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Cyprus Mail: News Articles in English, 99-08-26

Cyprus Mail: News Articles in English Directory - Previous Article - Next Article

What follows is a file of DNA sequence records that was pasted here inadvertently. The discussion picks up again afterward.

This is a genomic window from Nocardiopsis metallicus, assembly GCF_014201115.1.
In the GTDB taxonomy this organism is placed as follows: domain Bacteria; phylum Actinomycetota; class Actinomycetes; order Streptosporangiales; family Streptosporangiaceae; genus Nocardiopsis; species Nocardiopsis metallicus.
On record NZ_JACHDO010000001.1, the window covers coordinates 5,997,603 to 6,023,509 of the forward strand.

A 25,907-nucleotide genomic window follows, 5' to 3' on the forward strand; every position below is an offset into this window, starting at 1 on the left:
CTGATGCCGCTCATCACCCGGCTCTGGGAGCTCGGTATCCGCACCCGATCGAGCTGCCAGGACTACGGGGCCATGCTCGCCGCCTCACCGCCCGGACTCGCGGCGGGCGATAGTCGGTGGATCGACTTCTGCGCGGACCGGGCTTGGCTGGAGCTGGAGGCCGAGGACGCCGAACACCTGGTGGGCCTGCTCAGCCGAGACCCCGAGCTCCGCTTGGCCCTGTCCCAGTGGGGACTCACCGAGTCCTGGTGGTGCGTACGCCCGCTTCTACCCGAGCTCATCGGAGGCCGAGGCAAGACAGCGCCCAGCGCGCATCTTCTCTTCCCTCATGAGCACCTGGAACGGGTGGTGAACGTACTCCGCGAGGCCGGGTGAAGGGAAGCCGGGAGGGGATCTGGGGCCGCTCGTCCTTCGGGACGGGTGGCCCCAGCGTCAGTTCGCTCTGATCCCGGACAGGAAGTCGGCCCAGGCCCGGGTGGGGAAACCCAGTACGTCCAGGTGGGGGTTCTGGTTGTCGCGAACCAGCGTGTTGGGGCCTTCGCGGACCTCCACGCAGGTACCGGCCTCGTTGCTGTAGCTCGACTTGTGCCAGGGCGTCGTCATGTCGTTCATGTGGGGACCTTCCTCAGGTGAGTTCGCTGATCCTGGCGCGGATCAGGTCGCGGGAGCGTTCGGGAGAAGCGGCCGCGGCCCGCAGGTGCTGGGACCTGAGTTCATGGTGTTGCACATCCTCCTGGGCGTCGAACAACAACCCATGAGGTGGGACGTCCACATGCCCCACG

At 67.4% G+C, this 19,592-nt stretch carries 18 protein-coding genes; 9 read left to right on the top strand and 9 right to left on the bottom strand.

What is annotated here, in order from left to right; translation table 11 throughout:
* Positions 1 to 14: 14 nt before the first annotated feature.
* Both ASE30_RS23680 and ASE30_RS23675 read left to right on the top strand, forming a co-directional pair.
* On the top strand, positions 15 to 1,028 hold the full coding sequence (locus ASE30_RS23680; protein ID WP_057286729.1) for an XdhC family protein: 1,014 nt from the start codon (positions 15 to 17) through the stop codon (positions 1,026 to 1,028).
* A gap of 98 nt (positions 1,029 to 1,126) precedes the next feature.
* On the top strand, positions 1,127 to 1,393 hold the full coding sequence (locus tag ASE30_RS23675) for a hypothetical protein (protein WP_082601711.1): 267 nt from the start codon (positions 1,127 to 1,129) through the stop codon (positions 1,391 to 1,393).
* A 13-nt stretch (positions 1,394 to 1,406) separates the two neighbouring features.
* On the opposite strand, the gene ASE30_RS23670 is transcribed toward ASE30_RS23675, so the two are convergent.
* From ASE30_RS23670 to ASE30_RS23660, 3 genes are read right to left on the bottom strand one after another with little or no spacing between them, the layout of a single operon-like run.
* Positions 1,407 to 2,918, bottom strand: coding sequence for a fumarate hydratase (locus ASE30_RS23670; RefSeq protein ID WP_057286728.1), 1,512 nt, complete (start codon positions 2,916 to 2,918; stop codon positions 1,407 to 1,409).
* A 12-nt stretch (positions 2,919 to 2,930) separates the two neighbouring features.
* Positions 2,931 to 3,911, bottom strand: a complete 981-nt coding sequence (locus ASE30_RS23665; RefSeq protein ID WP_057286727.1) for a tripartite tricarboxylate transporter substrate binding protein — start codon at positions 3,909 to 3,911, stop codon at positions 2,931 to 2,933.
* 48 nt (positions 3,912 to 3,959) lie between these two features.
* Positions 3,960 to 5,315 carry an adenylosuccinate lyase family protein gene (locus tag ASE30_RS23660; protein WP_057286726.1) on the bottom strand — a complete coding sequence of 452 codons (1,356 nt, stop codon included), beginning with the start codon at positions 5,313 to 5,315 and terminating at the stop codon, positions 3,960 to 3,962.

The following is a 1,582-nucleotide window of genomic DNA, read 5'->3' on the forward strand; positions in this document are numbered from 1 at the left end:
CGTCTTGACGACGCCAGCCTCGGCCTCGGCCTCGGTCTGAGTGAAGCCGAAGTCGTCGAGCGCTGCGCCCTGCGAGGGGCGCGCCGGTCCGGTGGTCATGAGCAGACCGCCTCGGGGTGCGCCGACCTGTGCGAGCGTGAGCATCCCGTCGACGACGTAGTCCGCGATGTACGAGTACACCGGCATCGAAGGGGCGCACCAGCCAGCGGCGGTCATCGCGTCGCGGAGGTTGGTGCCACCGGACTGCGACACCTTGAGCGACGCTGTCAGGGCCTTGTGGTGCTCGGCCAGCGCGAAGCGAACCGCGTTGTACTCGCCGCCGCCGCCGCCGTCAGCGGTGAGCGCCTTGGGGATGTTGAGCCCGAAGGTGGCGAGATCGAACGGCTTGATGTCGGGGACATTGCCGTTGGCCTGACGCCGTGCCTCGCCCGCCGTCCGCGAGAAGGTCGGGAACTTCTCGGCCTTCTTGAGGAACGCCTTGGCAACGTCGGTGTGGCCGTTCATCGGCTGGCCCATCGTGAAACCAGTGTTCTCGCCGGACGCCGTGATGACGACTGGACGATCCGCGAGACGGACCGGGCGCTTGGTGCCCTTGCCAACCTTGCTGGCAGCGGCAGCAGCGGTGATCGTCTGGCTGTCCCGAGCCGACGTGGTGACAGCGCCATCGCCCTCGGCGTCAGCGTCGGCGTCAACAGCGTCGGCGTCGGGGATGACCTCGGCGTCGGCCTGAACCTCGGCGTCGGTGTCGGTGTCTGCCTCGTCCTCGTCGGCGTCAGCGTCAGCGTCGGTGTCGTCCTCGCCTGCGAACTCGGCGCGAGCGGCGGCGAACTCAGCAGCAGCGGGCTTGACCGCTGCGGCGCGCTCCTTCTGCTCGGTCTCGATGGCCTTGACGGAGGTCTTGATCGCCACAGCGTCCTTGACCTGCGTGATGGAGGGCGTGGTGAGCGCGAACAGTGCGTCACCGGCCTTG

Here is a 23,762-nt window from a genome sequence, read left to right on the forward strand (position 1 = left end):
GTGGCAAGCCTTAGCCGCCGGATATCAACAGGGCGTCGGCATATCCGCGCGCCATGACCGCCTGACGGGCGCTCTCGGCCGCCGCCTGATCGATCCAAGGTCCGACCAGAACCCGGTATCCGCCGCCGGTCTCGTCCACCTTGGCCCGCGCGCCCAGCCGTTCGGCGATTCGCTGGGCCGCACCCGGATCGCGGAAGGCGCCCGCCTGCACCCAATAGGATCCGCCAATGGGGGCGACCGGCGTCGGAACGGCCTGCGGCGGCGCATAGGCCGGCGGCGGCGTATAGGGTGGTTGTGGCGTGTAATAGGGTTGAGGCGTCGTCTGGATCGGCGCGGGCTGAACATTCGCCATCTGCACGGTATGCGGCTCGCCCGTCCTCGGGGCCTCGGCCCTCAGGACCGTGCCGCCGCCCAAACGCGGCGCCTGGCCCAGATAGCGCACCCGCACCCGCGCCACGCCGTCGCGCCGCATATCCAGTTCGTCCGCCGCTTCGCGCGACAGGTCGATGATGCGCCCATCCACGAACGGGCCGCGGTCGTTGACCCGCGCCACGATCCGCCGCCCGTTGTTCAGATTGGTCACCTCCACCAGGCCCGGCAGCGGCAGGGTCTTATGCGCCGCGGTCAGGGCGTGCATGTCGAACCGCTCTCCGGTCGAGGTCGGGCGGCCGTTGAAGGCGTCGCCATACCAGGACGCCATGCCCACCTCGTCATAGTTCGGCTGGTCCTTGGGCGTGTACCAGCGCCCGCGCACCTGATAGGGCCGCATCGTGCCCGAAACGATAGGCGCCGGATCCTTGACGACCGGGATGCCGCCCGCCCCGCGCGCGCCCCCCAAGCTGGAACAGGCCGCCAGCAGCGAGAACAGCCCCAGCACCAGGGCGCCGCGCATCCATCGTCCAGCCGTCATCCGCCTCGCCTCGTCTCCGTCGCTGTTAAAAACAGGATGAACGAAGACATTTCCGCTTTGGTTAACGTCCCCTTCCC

From: The Cyprus Mail at <http://www.cynews.com/>


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Thursday, August 26, 1999

CONTENTS